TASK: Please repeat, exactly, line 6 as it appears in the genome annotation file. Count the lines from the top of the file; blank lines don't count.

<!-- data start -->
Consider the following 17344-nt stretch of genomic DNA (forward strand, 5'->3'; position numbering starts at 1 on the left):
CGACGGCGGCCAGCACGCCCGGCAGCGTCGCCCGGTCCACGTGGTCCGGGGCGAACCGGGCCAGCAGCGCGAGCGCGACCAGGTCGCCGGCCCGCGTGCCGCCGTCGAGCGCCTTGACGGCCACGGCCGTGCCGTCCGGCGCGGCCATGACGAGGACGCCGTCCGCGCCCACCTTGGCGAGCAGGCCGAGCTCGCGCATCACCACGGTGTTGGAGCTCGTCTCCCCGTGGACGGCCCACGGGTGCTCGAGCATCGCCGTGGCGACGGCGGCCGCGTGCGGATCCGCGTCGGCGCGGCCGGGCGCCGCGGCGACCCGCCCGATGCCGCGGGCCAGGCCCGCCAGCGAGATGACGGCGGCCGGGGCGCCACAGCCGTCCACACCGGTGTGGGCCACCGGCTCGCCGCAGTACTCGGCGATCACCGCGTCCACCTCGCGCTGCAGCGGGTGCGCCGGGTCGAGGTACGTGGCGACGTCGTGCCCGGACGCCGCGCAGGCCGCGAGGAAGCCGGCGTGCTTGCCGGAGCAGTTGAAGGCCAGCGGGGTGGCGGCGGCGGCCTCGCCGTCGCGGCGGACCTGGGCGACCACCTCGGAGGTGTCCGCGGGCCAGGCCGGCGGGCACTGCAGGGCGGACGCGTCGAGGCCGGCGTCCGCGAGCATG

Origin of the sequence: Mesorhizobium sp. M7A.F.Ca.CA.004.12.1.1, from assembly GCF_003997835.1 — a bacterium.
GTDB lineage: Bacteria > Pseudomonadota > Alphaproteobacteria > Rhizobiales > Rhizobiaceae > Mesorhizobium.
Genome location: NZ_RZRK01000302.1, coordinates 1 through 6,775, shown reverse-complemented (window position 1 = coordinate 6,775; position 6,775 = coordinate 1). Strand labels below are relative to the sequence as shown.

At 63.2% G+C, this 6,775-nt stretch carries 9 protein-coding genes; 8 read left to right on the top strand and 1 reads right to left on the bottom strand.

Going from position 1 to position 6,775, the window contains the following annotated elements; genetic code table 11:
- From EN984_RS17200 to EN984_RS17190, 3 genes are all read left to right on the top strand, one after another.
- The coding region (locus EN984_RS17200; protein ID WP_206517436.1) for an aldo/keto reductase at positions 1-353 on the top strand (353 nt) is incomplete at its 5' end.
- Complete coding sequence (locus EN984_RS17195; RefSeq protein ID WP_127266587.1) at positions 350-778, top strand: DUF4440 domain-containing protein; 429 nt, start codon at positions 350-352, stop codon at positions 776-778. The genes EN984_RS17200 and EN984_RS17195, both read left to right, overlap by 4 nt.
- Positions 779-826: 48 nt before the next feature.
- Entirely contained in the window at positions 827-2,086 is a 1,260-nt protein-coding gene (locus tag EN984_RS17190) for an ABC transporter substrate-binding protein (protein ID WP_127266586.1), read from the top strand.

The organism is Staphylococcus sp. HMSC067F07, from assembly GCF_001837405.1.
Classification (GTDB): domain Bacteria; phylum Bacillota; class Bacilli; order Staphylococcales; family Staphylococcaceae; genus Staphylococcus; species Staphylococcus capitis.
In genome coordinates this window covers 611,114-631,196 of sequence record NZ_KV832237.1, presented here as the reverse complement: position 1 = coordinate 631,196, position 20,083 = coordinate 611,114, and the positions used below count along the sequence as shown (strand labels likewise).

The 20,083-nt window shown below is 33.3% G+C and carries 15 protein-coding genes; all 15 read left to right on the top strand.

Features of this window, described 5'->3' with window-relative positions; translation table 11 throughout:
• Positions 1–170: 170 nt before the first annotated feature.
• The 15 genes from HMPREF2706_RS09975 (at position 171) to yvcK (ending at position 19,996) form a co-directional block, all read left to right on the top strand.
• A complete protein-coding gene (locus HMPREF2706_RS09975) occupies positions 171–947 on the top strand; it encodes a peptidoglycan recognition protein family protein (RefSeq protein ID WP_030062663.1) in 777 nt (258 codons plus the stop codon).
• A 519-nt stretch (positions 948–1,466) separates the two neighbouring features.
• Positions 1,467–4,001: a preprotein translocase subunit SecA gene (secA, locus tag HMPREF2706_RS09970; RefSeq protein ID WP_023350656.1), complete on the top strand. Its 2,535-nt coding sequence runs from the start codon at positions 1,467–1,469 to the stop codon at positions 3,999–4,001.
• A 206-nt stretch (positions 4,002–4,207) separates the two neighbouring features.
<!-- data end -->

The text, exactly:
At 63.2% G+C, this 6,775-nt stretch carries 9 protein-coding genes; 8 read left to right on the top strand and 1 reads right to left on the bottom strand.